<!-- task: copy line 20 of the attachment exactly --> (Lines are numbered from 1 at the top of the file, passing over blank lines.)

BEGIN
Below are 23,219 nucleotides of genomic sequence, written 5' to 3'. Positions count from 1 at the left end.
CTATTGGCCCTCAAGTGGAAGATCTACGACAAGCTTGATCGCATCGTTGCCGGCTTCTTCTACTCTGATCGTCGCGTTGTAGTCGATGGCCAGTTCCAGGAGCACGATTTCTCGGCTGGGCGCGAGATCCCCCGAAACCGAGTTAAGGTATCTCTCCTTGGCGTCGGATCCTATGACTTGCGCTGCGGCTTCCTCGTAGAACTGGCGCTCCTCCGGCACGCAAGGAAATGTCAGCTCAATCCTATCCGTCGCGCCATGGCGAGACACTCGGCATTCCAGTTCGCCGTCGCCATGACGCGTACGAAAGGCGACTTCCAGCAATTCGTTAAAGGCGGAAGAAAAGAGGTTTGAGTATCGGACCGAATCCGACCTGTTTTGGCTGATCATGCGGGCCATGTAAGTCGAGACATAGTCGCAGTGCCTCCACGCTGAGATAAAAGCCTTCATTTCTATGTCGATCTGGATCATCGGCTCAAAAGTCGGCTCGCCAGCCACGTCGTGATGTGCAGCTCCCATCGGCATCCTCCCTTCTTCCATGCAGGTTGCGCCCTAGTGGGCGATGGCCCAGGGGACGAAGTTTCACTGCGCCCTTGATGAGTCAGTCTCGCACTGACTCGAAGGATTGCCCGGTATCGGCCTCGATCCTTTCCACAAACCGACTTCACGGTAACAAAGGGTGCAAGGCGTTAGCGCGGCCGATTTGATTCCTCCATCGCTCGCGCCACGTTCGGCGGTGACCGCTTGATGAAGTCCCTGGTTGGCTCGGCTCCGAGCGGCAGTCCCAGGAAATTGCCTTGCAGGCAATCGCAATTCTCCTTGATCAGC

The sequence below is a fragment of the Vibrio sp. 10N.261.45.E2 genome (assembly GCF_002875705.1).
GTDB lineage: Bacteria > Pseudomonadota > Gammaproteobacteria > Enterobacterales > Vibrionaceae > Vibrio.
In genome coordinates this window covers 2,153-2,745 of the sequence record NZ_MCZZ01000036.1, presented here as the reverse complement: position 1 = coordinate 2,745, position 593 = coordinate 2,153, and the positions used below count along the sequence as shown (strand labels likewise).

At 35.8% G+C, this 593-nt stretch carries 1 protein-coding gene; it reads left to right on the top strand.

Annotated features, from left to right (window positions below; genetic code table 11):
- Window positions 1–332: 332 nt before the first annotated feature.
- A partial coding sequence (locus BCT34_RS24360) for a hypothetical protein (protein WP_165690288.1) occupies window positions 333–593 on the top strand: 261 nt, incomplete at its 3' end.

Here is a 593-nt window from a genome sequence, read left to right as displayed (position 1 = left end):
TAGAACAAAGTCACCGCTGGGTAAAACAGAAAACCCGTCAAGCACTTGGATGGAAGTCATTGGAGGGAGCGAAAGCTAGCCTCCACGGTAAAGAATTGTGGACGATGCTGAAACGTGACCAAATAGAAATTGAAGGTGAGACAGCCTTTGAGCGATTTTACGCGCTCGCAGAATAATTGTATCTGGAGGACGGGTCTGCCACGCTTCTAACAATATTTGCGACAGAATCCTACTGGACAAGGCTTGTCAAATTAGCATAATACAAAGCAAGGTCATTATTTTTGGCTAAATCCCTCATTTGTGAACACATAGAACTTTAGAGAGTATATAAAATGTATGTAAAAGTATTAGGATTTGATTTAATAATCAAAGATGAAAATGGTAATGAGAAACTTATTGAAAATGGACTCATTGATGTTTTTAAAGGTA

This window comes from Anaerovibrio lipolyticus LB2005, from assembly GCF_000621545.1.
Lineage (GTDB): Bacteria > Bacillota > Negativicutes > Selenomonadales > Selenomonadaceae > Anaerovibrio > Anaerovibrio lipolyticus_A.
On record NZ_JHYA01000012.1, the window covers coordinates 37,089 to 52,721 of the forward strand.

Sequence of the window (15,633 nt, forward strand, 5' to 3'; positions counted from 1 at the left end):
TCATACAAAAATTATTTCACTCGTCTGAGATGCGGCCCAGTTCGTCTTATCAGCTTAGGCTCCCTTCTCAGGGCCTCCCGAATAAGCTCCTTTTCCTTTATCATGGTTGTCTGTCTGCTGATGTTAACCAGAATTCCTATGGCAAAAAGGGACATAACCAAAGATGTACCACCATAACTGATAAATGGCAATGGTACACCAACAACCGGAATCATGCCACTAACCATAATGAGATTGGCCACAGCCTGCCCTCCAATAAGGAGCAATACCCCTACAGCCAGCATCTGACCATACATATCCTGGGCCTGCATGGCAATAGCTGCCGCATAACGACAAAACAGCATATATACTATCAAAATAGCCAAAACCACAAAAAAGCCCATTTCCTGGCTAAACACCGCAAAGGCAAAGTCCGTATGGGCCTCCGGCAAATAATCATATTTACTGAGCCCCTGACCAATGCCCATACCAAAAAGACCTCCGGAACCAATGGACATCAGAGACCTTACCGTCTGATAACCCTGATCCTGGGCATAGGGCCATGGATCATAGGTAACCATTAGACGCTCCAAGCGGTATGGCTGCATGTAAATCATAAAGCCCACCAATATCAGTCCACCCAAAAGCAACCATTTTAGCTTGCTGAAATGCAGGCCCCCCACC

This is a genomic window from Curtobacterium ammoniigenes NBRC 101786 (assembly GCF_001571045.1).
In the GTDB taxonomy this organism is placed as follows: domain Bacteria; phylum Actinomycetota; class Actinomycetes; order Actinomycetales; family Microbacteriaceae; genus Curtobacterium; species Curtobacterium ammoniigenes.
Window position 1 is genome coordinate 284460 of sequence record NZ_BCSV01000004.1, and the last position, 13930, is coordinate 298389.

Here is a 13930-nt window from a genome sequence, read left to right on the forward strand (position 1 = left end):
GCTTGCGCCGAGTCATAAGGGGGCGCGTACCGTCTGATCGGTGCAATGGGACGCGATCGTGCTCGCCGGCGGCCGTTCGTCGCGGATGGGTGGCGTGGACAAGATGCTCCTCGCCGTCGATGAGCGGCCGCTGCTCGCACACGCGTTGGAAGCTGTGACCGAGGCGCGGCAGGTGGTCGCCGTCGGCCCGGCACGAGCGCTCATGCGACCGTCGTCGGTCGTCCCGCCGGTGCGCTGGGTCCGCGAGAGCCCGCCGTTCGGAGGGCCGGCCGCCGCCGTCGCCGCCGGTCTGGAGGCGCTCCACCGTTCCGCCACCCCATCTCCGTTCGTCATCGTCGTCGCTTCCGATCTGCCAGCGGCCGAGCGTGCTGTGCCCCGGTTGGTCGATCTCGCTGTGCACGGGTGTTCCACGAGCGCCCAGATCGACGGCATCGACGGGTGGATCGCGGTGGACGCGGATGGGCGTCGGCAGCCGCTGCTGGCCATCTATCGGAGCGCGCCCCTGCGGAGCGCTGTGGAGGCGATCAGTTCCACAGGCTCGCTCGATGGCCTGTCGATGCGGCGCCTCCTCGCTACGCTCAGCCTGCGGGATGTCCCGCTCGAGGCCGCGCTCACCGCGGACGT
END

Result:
Here is a 13930-nt window from a genome sequence, read left to right on the forward strand (position 1 = left end):